‘It’s just unbelievable:’ Former Rochester resident shares experience of Ida hitting Brooklyn

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ROCHESTER, N.Y. (WHEC) — The tri-state area felt the deadly aftermath of Hurricane Ida with record rainfall, flash flooding, and power outages. The storm dumped over 9 inches of rain in parts of New Jersey, Pennsylvania, Massachusetts, and Rhode Island, and nearly as much on New York City’s Staten Island.

“It was pouring for hours and hours," Ashleigh Carter, a former Rochesterian who now lives in Brooklyn, said. "It never slowed to a drizzle, it was just coming down like crazy."

Carter says it was obvious early on this was not a normal rainstorm.

“I was supposed to go to a workout class, and I was like there’s no way I can go to this," she said.

Overnight and into the early hours Thursday, amazing videos captured mass transit in New York City shut down, and first responders rescuing hundreds of people.

“Some of the subway stations were flooding up to people’s waists," Carter told News10NBC. "It’s just unbelievable. The infrastructure isn’t built to handle it."

Thursday morning, New York state and city officials assessed the damaged and vowed to make changes to the city’s infrastructure.

“The water rushes down, not just through the highways, but also finds its way to penetrate our subway system, and as a result, what happened yesterday [Wednesday], trains were shut down," Gov. Kathy Hochul said. "People were stranded. The fear that they must have experienced when this occurred I cannot imagine, and I don’t want this to happen again."

Alongside Hochul, Senator Chuck Schumer pledged his support while also pushing the $1 trillion infrastructure bill.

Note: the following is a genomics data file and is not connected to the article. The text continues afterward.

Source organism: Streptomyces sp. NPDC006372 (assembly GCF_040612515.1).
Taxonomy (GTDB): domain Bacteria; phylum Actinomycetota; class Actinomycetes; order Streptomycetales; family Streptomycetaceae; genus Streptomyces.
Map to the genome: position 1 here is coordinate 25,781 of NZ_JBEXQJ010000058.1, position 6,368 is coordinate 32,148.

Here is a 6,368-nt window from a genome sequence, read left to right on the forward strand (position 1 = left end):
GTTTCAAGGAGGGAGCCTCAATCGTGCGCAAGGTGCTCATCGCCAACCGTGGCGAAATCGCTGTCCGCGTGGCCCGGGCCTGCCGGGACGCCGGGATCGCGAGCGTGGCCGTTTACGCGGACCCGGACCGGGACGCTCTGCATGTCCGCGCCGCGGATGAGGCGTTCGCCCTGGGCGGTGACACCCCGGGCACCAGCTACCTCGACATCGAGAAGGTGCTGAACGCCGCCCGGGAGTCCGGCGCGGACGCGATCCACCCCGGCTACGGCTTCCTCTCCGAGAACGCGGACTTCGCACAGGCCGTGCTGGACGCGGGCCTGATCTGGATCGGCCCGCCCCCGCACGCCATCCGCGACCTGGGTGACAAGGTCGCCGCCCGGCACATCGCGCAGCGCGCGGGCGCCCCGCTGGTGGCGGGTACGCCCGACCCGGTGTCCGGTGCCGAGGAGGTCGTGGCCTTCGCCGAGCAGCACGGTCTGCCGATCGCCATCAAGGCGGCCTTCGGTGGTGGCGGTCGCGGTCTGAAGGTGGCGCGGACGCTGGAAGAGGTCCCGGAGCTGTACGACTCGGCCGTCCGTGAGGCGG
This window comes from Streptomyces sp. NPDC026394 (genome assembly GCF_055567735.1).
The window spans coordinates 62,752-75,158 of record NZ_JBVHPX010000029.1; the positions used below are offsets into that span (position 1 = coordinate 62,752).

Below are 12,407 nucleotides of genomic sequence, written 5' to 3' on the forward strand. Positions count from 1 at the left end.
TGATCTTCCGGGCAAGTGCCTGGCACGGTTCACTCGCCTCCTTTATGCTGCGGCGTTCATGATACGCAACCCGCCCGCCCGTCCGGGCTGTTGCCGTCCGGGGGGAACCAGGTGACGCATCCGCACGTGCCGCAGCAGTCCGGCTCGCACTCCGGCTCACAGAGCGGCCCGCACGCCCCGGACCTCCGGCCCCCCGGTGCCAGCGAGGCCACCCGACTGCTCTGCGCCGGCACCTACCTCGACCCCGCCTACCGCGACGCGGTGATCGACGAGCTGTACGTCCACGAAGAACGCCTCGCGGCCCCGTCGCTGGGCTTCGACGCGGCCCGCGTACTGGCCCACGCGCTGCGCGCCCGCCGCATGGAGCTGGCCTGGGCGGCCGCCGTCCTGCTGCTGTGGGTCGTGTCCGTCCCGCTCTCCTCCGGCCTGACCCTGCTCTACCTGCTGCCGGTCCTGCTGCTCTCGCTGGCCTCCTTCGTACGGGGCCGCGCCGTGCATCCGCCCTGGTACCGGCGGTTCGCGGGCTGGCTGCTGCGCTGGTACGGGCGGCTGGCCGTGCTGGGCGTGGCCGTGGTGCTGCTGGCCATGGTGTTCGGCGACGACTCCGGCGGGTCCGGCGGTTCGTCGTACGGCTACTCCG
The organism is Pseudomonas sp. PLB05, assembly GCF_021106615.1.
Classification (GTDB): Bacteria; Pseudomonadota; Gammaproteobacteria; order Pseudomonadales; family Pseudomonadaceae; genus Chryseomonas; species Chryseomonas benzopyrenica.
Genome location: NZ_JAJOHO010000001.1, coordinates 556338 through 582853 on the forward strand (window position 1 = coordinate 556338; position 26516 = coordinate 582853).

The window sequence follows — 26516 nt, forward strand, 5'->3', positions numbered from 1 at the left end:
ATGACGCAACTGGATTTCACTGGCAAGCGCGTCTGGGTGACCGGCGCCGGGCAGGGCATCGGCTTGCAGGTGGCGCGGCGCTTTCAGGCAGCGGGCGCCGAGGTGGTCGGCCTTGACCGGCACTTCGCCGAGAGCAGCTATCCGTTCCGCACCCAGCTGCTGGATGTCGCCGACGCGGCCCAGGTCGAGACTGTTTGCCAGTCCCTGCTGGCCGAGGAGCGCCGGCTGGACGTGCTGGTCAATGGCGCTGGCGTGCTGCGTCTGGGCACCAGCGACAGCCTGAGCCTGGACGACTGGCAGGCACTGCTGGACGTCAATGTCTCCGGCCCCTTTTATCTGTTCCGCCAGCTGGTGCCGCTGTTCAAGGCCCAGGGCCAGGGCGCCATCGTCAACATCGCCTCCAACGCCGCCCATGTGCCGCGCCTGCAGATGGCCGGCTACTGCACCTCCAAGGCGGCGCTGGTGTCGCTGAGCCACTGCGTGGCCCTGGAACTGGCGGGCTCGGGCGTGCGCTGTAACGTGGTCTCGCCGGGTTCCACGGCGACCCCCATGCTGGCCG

“We will fight and make New York declared a disaster area. I’ve spoken to the White House as well, and that will mean money for homeowners and individuals, money for small businesses that may have been lost,” Schumer said.

For New Yorkers like Carter who relies on the subway for transportation, she says the remnants of Hurricane Ida are a reminder that these improvements cannot wait.

“It really hurt the subway system, and that’s been a major issue in New York since Hurricane Sandy," Carter said. "Every time we get hammered with extreme weather, or a hurricane comes up here, it completely upends the subway system."

According to the Metropolitan Transportation Authority (MTA), several subway lines only have partial service. MTA officials say they are conducting inspections and working to get the systems back up and running.

As of Thursday night, at least 46 people along the East Coast have died due to the storm.

At least 23 people died in New Jersey, Gov. Phil Murphy said. At least 13 people were killed in New York City, police said, 11 of them in flooded basement apartments. Suburban Westchester County reported three deaths.

Officials said at least five people died in Pennsylvania, including one killed by a falling tree and another who drowned in his car after helping his wife to escape. A Connecticut state police sergeant, Brian Mohl, perished after his cruiser was swept away. Another death was reported in Maryland.